SUMMARY

The object of the invention is to reduce the space needed for the lines from the control circuit on the line interface boards on which the SLICs are mounted by reducing the number of lines.

This is attained according to the invention by means of a bus interface between the SLICs and the control circuit and an input for bus addressing of the SLICs from the control circuit.

In accordance with the method according to the invention for controlling the operating mode of a SLIC by means of mode control signals from a control circuit, instead of applying the mode control signals directly to the SLIC, the mode control signals are latched in the SLIC in response to latch enable signals. These latched mode control signals are then applied to the SLIC to control its operating mode.

In accordance with the arrangement according to the invention for controlling the operating mode of a SLIC by means of mode control signals from a control circuit, at least one latch is interconnected between the control circuit and the SLIC to latch the mode control signals received from the control circuit in response to latch enable signals received from the control circuit. These latched mode control signals are then applied to the SLIC to control its operating mode.

By using a parallel or serial interface between the control circuit and the SLICs, the number of lines on the line interface board will be greatly reduced. Thus, each line interface board can carry more SLICs than before. By latching the mode control signals in the SLICs, the control circuit will not constantly have to supply mode control signals to the SLIC, but will be able to perform also other tasks.

BRIEF DESCRIPTION OF THE DRAWING

The invention will be described more in detail below with reference to the appended drawing on which FIG. 1 shows a prior art line interface board with SLICs controlled by a control circuit, and FIG. 2 illustrates an embodiment of an arrangement according to the invention.

DETAILED DESCRIPTION

In FIG. 1, three SLICs 1, 2 and 3 are shown on a line interface board (not shown). As indicated by broken lines, the line interface board comprises more SLICs than the three shown.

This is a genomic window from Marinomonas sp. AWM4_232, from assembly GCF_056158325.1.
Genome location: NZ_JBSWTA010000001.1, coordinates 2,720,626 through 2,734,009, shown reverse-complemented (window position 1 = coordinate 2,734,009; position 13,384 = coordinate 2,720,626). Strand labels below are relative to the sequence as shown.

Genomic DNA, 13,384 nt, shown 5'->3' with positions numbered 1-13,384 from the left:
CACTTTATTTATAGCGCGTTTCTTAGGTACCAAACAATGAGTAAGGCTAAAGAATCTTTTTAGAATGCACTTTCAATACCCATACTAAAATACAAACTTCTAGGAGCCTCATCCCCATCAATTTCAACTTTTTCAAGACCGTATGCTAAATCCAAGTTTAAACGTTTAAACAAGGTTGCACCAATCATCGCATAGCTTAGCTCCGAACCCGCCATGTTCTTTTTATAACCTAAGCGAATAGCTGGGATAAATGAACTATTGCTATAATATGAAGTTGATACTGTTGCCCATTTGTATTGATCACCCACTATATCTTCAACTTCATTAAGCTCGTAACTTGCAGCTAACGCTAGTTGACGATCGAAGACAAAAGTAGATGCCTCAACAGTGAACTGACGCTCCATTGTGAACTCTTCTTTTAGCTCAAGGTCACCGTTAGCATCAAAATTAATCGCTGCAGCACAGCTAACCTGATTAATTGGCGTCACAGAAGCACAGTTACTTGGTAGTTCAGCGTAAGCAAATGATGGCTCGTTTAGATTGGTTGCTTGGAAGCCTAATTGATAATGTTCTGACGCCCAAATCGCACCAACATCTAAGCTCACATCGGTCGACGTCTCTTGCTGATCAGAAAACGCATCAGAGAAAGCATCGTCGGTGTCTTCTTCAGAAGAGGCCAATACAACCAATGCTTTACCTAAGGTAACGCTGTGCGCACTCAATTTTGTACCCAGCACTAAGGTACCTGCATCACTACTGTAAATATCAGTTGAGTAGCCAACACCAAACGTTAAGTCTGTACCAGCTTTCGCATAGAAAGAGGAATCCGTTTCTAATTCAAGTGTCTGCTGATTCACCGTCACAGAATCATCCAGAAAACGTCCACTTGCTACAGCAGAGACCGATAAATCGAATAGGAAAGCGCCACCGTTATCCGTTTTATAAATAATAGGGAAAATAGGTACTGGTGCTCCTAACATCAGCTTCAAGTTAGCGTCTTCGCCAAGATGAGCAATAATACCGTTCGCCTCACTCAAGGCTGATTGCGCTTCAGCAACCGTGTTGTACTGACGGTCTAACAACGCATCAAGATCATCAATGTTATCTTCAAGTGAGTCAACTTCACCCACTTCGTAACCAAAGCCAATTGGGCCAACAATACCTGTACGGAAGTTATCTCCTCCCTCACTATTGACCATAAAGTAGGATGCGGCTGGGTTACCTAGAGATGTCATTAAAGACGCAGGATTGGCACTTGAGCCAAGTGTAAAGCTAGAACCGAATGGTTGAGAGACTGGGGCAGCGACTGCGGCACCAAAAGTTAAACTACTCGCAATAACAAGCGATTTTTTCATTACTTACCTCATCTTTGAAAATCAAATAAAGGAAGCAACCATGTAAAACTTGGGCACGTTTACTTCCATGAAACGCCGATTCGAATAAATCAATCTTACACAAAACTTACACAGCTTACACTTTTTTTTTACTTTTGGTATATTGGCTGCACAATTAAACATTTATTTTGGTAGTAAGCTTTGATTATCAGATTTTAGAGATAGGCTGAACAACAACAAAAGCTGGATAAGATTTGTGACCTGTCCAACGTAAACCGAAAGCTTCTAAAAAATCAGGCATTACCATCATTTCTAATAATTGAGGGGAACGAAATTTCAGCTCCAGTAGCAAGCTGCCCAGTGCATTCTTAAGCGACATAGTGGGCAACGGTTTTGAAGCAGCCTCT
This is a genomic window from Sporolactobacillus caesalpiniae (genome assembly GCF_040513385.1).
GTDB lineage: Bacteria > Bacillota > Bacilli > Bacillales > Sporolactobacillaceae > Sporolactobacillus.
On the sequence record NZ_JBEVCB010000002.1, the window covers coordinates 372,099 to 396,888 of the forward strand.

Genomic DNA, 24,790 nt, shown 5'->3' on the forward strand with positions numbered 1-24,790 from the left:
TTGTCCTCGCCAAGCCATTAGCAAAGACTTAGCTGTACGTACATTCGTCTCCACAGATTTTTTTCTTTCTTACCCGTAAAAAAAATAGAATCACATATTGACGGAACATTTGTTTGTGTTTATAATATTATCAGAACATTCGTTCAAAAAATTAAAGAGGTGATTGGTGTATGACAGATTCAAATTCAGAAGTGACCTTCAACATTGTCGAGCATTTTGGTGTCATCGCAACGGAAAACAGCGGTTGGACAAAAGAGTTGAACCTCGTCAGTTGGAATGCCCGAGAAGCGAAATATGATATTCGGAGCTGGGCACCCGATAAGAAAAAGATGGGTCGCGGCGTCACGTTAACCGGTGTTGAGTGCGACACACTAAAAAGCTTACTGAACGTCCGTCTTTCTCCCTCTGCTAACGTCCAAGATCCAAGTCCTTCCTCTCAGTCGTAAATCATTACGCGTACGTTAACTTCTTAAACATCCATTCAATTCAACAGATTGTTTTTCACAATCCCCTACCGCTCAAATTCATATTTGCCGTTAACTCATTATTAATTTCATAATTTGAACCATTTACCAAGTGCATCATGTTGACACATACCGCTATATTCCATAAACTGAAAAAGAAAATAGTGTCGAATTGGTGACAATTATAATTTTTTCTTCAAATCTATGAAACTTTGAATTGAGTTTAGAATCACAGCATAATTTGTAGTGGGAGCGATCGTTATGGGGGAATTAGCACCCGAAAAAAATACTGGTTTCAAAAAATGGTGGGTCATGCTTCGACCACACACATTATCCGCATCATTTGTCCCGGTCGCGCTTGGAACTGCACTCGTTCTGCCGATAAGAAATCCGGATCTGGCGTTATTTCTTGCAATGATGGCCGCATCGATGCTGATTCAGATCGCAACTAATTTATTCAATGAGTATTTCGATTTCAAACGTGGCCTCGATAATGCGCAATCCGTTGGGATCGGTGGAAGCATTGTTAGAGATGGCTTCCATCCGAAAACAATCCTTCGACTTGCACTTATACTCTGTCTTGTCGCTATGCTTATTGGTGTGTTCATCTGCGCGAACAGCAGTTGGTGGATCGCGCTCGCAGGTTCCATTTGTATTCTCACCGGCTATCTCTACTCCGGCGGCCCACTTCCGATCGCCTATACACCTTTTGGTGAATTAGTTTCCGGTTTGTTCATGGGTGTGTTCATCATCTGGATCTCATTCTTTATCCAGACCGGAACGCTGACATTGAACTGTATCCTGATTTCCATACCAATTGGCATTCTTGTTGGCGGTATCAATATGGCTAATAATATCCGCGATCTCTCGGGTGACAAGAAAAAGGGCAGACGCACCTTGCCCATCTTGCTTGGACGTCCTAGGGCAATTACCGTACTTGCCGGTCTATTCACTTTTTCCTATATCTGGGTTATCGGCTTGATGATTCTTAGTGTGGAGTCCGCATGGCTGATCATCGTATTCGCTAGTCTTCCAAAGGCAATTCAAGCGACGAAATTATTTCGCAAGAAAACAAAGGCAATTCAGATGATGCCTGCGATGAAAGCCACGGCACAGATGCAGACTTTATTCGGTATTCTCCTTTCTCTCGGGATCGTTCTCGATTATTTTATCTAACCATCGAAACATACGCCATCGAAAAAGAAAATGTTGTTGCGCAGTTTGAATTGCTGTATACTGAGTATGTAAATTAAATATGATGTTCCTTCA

In a manner known per se, each SLIC 1, 2 and 3 comprises a number of different elements. To simplify the description, only a decoder and mode control circuit 4 is shown in each SLIC. The decoder and mode control circuits are identical in each SLIC and, consequently, bears the same reference numeral in each SLIC.

The operating mode of the SLICs 1, 2 and 3 is controlled by means of a control circuit 5, e.g. a microprocessor, via separate lines from the control circuit 5 to each decoder and mode control circuit 4. In the embodiment shown, there are three parallel data input lines from the control circuit 4 to corresponding data inputs C1, C2 and C3 of the respective decoder and mode control circuit 4.

In the decoder and mode control circuit 4, there are detectors (not shown) for monitoring the status of the telephone line connected to the respective SLIC 1, 2 and 3. These detectors are i.a. the off-hook detector which detects whether the telephone is on-hook or off-hook by monitoring the current which is supplied to the telephone line by the SLIC, a ring trip comparator which detects when the telephone goes off hook when a ringing signal is applied to the telephone line, and a ground key detector. The outputs of these detectors are connected to a single detector output DET on the decoder and mode control circuit 4. The detector output DET from the respective SLIC is connected to the control circuit 5 via a separate line for informing the control circuit 5 about the status of the respective SLIC.

As indicated above, each decoder and mode control circuit 4 is controlled from the control circuit 5 via three separate parallel data input lines to the data inputs C1, C2 and C3. A decoder (not shown) in the decoder and mode control circuit 4 senses the logical input levels on data inputs and sets the SLIC to a corresponding operating mode.

With separate lines from the control circuit 5 to each SLIC 1, 2 and 3, the lines will occupy a lot of space on the line interface card. The number of lines needed, actually restricts the number of SLICs that can be mounted on the line interface card. Thus, with the prior art arrangement shown in FIG. 1, several line interface cards have to be used when the number of subscriber increases. Of course, this increases the cost of the system.

FIG. 2 illustrates an embodiment of the arrangement according to the invention. In FIG. 2, reference numerals identical to those in FIG. 1 are used to denote elements that are identical to those in FIG. 1.